Computer hardware engineering is typically a concentration within an electrical and computer engineering or computer engineering program. Associate's, bachelor's and master's degrees are commonly available, with a bachelor's or master's degree being the most common educational requirement for a computer hardware engineering career. The coursework of computer engineering and electrical engineering programs often overlaps, with such programs being heavy with science and mathematics courses, including those in calculus and physics. There's also a lot of laboratory instruction for science and engineering courses.
Students in a program focusing on computer hardware engineering learn to design, create and test computer hardware equipment, as well as researching and developing new technologies. Computer programming languages, digital logic, networking and computer operating systems are normally also studied.
Here are some main concepts covered in computer hardware engineering courses:
- Electrical engineering fundamentals
- Circuitry and Ohm's Law
- Sequential and combinational logic
- Control systems
- Computer programming
Overview of Computer Hardware Engineering Courses
Introduction to Computer Engineering Course
This first-year course introduces the fundamentals of computer and electrical engineering. Students will become familiar with the basic concepts of circuits, systems and their applications. They will also analyze the tools necessary for creating electrical devices. Topics covered include linear circuit analysis, flip-flops, logic circuits and the historical background of electrical computer engineering.
This course develops a full understanding of AC and DC electrical circuitry. Students learn to analyze complex electrical circuitry through Thevenin and Norton theorems and Kirchoff's current and voltage laws. Students will also become familiar with Very Large Scale Integrated (VLSI) systems and computer aided design (CAD) techniques. Topics covered include amplifiers, resistors, conductors, phasors and resonance. This course is generally taken in the first or second year of a program.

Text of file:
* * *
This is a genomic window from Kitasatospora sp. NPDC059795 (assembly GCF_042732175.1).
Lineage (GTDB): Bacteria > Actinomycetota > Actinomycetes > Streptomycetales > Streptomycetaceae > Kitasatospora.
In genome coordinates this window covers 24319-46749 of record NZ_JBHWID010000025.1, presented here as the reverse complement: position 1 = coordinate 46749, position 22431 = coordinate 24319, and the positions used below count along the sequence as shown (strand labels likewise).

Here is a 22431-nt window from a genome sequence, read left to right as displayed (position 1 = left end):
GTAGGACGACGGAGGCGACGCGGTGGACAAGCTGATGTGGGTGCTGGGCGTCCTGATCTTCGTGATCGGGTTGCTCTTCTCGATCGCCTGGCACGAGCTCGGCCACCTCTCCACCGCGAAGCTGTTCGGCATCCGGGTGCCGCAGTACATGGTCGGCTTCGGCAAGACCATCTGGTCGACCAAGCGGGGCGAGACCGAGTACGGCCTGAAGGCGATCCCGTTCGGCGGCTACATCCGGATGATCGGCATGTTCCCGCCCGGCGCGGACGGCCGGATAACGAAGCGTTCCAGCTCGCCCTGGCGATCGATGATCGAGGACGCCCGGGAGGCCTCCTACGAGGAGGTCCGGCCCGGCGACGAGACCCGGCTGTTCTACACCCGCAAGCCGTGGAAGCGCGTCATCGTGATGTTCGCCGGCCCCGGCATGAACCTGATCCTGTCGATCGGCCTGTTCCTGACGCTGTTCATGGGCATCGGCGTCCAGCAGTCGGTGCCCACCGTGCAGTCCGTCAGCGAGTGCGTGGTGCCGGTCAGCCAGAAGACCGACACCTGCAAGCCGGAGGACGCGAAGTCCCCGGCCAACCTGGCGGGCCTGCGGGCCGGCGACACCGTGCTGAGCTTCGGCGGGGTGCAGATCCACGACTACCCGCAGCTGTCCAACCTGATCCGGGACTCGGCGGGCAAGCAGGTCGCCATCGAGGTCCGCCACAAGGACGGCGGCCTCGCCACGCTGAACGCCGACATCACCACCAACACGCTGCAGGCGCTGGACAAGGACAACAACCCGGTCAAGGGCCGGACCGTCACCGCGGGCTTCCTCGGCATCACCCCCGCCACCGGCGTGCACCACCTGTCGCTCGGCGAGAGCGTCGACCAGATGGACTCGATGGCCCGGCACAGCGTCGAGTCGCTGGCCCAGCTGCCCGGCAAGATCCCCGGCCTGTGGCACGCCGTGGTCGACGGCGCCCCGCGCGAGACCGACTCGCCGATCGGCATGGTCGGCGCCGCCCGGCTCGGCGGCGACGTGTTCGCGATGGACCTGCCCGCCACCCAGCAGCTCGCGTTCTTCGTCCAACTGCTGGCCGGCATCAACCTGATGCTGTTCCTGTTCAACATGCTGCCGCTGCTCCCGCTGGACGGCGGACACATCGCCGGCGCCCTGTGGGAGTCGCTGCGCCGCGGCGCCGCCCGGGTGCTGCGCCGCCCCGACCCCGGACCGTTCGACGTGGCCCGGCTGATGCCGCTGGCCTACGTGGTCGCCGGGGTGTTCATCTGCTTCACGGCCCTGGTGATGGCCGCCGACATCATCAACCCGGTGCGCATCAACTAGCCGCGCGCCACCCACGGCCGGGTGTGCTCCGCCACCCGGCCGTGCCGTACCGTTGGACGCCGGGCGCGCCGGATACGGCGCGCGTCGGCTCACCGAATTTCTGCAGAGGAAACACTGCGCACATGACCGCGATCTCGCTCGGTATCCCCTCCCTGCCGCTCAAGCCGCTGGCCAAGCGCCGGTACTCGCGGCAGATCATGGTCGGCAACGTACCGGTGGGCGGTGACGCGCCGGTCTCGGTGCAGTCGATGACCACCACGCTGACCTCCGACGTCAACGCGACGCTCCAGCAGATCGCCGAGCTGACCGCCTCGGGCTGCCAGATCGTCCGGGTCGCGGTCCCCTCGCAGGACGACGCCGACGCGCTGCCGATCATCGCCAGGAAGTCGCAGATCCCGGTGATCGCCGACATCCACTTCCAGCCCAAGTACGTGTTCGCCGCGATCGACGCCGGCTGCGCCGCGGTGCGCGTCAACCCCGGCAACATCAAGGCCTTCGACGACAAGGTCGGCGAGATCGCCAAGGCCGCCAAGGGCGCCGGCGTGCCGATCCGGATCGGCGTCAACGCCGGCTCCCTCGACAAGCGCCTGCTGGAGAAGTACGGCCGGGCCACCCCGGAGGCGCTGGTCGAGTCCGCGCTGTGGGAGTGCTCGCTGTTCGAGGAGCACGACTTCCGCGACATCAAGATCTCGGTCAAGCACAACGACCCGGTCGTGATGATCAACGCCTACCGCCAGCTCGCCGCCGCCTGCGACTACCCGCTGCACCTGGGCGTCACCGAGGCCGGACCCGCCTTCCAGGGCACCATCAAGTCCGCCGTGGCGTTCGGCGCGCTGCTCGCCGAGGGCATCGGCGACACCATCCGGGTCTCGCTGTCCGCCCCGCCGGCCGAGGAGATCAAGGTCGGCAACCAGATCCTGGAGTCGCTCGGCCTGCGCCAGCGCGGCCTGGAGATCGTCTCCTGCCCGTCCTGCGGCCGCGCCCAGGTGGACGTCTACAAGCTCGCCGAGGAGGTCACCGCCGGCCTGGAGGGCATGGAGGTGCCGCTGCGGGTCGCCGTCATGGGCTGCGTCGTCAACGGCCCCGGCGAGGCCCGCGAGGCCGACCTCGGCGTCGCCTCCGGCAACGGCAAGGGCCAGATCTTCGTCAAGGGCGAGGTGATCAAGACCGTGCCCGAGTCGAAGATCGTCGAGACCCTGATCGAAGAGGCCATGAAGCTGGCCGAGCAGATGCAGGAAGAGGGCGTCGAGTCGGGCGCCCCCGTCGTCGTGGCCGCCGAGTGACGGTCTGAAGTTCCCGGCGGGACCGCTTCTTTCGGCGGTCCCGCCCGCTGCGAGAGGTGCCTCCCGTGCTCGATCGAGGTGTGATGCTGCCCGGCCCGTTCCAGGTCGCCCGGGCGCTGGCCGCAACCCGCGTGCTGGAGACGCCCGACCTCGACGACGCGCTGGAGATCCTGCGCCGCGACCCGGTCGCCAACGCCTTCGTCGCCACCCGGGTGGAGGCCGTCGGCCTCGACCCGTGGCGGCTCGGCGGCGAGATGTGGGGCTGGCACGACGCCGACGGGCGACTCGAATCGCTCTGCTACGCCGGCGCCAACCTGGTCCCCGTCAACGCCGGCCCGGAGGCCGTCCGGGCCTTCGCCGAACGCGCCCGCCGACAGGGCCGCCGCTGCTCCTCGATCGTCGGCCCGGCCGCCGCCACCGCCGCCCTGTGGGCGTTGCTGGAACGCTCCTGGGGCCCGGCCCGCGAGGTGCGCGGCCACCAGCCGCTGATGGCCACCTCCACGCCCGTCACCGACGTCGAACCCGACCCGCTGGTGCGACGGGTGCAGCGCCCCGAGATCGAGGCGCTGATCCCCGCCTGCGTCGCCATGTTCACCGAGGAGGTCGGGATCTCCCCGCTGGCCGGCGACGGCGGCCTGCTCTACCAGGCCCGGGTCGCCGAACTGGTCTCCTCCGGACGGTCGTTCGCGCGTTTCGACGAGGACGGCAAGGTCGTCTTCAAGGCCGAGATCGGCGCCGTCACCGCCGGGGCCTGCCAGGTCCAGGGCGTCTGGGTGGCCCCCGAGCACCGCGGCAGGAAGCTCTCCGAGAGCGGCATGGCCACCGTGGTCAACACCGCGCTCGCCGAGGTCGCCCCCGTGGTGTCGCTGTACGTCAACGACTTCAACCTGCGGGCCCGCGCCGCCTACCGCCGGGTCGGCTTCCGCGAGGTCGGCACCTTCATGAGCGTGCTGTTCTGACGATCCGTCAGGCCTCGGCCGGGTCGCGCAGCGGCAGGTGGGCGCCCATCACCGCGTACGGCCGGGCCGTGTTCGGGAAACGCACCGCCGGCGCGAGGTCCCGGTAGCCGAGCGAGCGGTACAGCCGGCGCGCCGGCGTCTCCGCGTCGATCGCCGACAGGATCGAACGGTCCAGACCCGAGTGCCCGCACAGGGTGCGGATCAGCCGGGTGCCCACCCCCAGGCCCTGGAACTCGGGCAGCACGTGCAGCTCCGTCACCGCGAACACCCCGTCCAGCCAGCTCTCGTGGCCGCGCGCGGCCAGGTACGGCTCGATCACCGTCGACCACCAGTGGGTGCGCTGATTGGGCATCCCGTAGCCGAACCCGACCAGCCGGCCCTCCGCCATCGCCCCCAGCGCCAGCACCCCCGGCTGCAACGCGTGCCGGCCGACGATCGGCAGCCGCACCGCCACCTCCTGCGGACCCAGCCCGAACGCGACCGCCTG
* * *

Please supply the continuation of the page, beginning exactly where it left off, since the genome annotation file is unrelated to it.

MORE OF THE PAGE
Digital Systems Course
Here students learn to use computer aided design and hardware implementation devices to design complex digital systems. They also study Boolean algebra, logic design, instruction sets, assembly language programming, digital number systems and computer arithmetic. Students should be familiar with computer programming and architecture as well as hardware circuitry before taking this course.
Computer Architecture Course
Computer architecture is the interconnectedness of computer components that create a functional machine. This course examines components such as input and output processors, memory hierarchies, parallel processing and instruction sets processors. Students will have an introduction to assembly language programming and performance evaluation. This course requires a strong foundation, thus it is usually taken in the third or fourth year of a program.
Computer Microprocessor Course
This is an upper-level course that introduces the architecture, application and operation of microprocessors or microcomputers. Students will understand how to design a standalone embedded microprocessor system. Components studied include programmable input and output devices, assembly language programming for microprocessors, interfacing peripherals, timing analyses and instruction sets.